What are skin tags?
Skin tags are common growths found on the surface of the skin. Also known as acrochordons or soft fibromas, these benign tags appear as small soft bumps. Skin tags are most commonly found in areas of the body where the skin folds, such as:
Acrochordons are a common problem affecting at least 50% of adults. They become more common with age but occur more frequently in people with a family history of skin tags. People with metabolic disorders like obesity and diabetes are also more likely to develop acrochordons.
Recognizing skin tags is important to prevent overlooking more serious skin growths that may require medical attention.
Symptoms of skin tags on eyelids
- small, less than 5 mm in diameter.
- flesh-colored, or may have slight pigmentation
- very soft and easily flattened
- painless or slight discomfort when irritated
- may have a discernible stalk which connects the tag to the surface of the skin
Causes of skin tags on eyelids
Doctors aren’t entirely sure what causes skin tags to form, but there are some theories about how they develop.
Lack of elastic tissue in the skin
As the skin ages, it loses its elasticity. Older skin has less collagen and fewer elastic fibers to maintain its texture. In localized areas where the skin folds regularly, like on the eyelids, this lack of elasticity could cause fibromas to develop.
Skin tags often form during pregnancy on the face, neck, chest, and under the breasts. They typically go away on their own in the postpartum period. Skin tag formation could be due to high estrogen and progesterone levels affecting the integrity of the skin, possibly leading to fibromas on the eyelid.
Studies have found that people who develop skin tags have higher insulin growth factor (IGF-1) levels and more insulin growth factor receptors. These receptors are found in the skin and could be responsible for skin tag formation on the eyelids.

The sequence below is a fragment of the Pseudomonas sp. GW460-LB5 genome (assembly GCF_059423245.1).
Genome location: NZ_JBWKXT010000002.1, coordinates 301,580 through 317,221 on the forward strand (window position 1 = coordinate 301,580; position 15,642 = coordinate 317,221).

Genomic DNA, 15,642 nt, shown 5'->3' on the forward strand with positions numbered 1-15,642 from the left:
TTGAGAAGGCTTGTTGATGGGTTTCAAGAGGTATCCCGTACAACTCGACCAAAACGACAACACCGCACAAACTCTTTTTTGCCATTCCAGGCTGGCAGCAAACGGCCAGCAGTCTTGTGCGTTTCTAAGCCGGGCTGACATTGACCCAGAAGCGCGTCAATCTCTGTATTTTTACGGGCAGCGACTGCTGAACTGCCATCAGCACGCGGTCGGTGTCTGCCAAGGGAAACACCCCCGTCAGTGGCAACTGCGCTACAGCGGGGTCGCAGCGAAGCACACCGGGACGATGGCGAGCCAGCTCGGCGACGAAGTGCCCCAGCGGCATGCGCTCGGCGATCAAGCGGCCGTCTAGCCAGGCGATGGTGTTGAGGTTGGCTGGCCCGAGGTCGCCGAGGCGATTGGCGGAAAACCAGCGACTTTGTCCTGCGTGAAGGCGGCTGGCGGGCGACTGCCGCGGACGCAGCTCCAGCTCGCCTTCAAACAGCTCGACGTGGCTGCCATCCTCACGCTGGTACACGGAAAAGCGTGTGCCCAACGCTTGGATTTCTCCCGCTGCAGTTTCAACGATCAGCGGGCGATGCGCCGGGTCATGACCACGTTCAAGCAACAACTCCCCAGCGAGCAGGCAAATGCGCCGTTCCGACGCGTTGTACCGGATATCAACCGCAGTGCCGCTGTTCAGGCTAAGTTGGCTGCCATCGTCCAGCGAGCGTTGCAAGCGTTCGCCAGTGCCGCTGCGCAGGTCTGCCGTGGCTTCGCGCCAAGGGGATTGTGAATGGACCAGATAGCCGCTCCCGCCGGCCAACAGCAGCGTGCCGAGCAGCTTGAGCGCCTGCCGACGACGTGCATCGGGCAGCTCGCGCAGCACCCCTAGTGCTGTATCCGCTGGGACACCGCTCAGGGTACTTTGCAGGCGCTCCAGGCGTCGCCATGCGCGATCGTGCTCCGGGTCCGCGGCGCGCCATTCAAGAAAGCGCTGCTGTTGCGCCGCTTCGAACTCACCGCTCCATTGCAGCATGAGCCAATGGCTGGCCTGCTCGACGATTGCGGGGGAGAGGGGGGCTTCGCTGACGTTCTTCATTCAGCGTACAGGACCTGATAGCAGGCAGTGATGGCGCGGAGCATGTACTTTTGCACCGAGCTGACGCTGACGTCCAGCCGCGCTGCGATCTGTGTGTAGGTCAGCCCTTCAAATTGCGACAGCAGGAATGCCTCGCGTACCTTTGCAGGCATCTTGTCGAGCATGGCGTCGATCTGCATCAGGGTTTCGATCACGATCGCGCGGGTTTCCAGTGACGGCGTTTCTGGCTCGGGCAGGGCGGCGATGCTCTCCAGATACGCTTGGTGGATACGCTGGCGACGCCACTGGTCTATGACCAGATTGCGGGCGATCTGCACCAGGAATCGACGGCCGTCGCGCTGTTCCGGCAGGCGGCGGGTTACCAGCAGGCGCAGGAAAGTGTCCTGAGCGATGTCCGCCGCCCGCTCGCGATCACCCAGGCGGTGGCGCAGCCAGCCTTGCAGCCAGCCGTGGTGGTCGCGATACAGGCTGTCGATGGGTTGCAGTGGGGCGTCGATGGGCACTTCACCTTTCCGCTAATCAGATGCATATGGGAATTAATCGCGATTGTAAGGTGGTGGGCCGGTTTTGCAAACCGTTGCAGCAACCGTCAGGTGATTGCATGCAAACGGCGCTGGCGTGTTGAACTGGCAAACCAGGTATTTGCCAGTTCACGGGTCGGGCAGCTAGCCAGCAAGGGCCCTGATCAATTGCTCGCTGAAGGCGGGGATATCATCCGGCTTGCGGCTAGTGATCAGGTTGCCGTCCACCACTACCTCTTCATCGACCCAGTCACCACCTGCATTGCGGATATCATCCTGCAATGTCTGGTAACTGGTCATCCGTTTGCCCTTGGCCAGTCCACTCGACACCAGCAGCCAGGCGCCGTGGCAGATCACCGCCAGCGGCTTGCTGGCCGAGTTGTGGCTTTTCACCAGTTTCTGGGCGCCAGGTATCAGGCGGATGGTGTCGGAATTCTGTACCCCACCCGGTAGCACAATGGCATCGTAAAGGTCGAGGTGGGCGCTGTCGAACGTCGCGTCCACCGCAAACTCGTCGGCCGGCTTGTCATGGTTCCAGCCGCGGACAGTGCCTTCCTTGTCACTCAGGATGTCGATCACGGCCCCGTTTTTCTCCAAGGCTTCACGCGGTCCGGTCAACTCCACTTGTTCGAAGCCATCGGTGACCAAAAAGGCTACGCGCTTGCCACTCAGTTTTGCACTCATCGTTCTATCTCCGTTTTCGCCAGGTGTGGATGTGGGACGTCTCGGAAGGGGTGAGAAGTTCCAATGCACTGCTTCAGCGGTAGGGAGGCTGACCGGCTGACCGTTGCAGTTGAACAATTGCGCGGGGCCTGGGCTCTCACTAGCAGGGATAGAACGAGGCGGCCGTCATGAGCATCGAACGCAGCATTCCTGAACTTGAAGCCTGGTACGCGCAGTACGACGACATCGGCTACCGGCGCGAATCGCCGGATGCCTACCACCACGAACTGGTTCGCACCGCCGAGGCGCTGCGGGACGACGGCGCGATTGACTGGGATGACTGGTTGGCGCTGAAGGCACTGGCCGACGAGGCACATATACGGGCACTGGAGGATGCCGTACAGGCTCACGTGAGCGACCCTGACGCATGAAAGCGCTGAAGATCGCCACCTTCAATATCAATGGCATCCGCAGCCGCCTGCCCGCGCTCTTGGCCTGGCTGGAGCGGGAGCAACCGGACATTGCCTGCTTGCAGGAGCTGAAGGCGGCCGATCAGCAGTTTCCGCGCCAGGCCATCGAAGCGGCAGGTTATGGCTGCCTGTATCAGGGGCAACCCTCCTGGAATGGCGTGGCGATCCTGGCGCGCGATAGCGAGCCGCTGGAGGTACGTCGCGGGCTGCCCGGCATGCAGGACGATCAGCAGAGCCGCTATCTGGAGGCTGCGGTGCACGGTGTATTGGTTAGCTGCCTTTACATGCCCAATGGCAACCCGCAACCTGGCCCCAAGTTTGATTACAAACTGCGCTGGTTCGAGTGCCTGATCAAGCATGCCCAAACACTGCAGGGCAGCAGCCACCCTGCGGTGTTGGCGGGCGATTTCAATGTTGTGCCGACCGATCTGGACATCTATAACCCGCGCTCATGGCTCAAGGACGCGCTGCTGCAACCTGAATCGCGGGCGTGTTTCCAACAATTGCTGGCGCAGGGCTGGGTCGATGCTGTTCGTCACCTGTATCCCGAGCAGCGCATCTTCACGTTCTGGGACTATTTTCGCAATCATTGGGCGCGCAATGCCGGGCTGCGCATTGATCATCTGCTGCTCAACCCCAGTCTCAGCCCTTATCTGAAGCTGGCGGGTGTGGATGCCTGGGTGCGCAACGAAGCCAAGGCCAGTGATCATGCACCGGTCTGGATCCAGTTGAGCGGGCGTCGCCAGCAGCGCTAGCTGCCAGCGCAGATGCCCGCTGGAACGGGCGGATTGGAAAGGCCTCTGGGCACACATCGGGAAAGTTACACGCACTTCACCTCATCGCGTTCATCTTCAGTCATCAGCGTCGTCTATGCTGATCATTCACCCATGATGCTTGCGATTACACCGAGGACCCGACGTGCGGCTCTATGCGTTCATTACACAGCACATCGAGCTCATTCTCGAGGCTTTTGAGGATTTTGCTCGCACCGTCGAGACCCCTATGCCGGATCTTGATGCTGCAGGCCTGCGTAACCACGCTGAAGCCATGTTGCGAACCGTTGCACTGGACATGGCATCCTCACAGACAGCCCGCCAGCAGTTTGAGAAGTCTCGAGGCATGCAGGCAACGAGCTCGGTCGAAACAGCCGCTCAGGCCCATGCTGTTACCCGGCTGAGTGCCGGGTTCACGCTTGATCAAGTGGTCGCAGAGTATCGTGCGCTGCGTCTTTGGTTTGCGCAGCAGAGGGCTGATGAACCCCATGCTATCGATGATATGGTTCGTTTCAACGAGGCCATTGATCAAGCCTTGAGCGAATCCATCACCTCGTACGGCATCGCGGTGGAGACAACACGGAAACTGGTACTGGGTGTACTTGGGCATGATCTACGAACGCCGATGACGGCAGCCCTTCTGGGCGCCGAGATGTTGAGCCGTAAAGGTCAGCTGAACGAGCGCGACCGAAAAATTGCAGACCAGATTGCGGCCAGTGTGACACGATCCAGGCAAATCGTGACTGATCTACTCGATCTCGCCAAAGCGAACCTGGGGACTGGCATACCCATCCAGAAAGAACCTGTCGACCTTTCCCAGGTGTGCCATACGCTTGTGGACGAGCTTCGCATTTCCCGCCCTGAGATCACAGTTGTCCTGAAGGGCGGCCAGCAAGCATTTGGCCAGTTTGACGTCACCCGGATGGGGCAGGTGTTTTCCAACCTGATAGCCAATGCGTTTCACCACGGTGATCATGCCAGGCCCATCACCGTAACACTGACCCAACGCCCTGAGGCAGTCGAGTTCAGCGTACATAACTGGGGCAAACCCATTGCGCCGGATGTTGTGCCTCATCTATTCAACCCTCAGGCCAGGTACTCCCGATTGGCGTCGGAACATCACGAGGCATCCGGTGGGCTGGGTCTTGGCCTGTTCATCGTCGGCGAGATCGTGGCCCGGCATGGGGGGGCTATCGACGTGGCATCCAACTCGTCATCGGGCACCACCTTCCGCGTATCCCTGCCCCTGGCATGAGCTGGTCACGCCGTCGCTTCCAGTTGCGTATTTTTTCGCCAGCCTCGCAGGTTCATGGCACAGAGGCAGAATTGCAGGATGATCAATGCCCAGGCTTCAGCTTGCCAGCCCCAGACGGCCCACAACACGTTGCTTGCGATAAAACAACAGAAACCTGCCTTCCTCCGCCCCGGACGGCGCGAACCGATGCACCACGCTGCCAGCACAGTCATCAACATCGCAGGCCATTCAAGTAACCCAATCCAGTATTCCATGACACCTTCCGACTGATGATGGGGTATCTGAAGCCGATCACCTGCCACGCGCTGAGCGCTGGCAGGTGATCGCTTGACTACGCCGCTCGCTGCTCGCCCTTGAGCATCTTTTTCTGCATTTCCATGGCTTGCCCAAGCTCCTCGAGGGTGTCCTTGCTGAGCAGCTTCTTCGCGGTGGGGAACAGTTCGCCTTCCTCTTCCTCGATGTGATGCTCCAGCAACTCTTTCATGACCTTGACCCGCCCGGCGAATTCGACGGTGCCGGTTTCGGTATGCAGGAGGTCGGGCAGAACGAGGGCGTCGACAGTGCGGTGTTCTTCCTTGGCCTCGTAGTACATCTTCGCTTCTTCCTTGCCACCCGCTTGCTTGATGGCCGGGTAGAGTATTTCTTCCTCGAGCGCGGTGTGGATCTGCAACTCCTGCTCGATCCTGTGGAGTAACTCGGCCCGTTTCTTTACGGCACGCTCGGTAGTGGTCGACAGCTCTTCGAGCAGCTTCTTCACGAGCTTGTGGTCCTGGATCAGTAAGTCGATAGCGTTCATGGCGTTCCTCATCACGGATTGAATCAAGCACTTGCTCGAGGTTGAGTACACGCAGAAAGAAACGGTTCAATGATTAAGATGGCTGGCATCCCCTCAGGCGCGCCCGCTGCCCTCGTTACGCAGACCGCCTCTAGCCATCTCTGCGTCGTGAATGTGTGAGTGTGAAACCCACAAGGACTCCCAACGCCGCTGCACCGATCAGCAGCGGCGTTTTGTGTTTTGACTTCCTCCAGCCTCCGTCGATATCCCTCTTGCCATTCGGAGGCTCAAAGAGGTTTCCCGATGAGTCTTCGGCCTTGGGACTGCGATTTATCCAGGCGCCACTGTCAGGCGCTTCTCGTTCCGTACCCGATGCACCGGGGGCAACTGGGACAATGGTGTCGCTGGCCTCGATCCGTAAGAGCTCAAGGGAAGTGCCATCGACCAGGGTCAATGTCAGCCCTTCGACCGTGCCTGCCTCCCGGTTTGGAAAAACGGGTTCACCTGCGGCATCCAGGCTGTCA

Epidermal growth factor (EGF) and its receptors regulate skin growth and are also found in greater amounts in people with skin tags. More research is needed to understand how an excess of these growth factors leads to the development of fibromas.
Human papillomavirus (HPV) is more commonly associated with warts, but research has found it may also be responsible for skin tag growth. Several studies have detected HPV in biopsies of skin tags. Researchers have found the virus in up to 88% of skin tag specimens, suggesting that HPV infection could be a factor in skin tag development on eyelids.
When to see the doctor for skin tags on eyelids
Most people who experience skin tags on the eyelid want them removed for cosmetic reasons. Occasionally, eyelid skin tags can become irritated and could lead to an infection. If a fibroma is large enough to obscure vision, it should be removed.
Skin tags are usually benign, but if you have one changing in size and color or is becoming painful, you should make an appointment with your doctor.
Diagnosis of skin tags on eyelids
Your doctor will be able to diagnose skin tags with a physical exam. Skin tags are very rarely malignant. However, if your doctor suspects your fibroma is precancerous or cancerous, they may have it biopsied.
Treatments for skin tags on eyelids
Doctors have three options for removing skin tags of the eyelid:
Cryotherapy or cryosurgery is removing skin growths by freezing them. Your doctor will use liquid nitrogen to freeze the skin tag, after which it will fall off on its own. This procedure may need to be repeated to remove the tag completely.
Skin tags are typically attached to the eyelid by a thin stalk. A doctor can use a pair of sterilized scissors to cut through the stalk, removing the fibroma. This is best for small tags and is generally painless but may cause a small amount of bleeding.
Electrocautery is burning the skin tag to remove it. The doctor transmits an electric current, which burns the fibroma, causing it to fall off. This method also cauterizes the tag, which prevents bleeding.
Anais Brasileros de Dermatologia: "Association of acanthosis nigricans and skin tags with insulin resistance."
Dermatology Practical and Conceptual: "Human papillomavirus in skin tags: a case series."
International Journal of Pathology and Clinical Research: "Reduced and Thinned Elastic Fibers in Skin Tag"
Journal of Family Medicine and Primary Care: "Pregnancy and Skin."
StatPearls: "Skin Tags"
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